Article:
Here's how to answer these pandemic questions.
Thanks to everything that has happened in 2020 our lives have changed dramatically. From visiting relatives to simple trips to the grocery store, the COVID-19 pandemic has made its mark on just about every aspect of our daily lives.
And work is no exception. For many, the new normal is working from home full-time, while others are heading back into the office after a brief hiatus and under uncertain circumstances.
Meanwhile, many professionals have been laid off while others have struggled to find work in a competitive job market. This has led the hiring game in 2020 to be a lot different than it was before COVID-19.
Today's applicants need to be prepared to answer questions they've never dreamed of before, but are of crucial importance to today's interviewing process. Here are seven questions you should be prepared to hear — and what you should consider before you answer.
Interview questions in the time of COVID-19
Companies who are hiring simply can't ignore the pandemic and how it affects work life. That means they need to ask some questions during interviews to get a feel for where each candidate stands.
There are many ways you could answer each of these questions, but the one absolute truth for any of them is this: Be honest. If you tell the interviewer what they want to hear, you're setting both you and the employer up for failure. Be honest, but focus on the positive; staying upbeat during a pandemic can set you apart from the crowd in a big way — especially when it comes to these interview questions:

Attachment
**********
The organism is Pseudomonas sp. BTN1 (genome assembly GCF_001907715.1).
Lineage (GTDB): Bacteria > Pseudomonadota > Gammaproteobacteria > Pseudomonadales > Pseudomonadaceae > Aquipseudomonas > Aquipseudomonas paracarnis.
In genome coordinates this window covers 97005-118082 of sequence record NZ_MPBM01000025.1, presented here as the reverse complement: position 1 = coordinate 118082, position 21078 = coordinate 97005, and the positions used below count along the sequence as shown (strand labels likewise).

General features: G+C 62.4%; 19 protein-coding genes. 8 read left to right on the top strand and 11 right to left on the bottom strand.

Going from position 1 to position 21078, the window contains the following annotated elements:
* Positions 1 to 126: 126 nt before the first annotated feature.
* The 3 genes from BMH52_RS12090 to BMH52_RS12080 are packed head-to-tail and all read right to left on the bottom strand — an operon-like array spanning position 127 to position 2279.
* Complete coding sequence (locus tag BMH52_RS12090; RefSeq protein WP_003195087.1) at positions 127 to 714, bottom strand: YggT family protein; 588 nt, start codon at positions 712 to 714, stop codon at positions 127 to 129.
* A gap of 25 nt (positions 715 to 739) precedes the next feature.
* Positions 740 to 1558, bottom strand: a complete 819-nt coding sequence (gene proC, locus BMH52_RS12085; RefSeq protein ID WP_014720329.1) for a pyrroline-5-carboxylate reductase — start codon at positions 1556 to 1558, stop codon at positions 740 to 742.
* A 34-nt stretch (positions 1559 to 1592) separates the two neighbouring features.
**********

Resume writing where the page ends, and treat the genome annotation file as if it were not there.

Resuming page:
Are you comfortable working in an office environment right now?
This is a big one. While some businesses are embracing the remote work model and discovering that it is not hurting productivity while lowering overhead costs, that doesn't work for every business. Some are beginning to bring workers back into the office or at least plan to do so in the near future. Are you okay with that?
If you are, you could start by explaining that you understand the benefits of working on-site, such as ease of collaboration and improved accountability. Did you work on-site before the pandemic? If so, talk about what you miss about that kind of work environment.
If you are not comfortable, you can ask for a remote alternative. Just make sure to do your research beforehand to figure out the feasibility of the ask, as well as demonstrate how you will stay productive when working from home.
Are you open to being tested for COVID at the job?
Some employers are testing their employees on a regular basis. While it may not be fun, it is a smart move for everyone involved.
Let the interviewer know that you understand the need for it and that you appreciate that the employer cares enough to spend the resources necessary to take such precautions. You'll come across as informed, aware of those around you, and as a person who easily expresses gratitude — who doesn't like that?
Do you have a fear of face-to-face customer service?
If face-to-face customer service is a part of the job, you don't have much choice here — but that doesn't mean you can't express concern.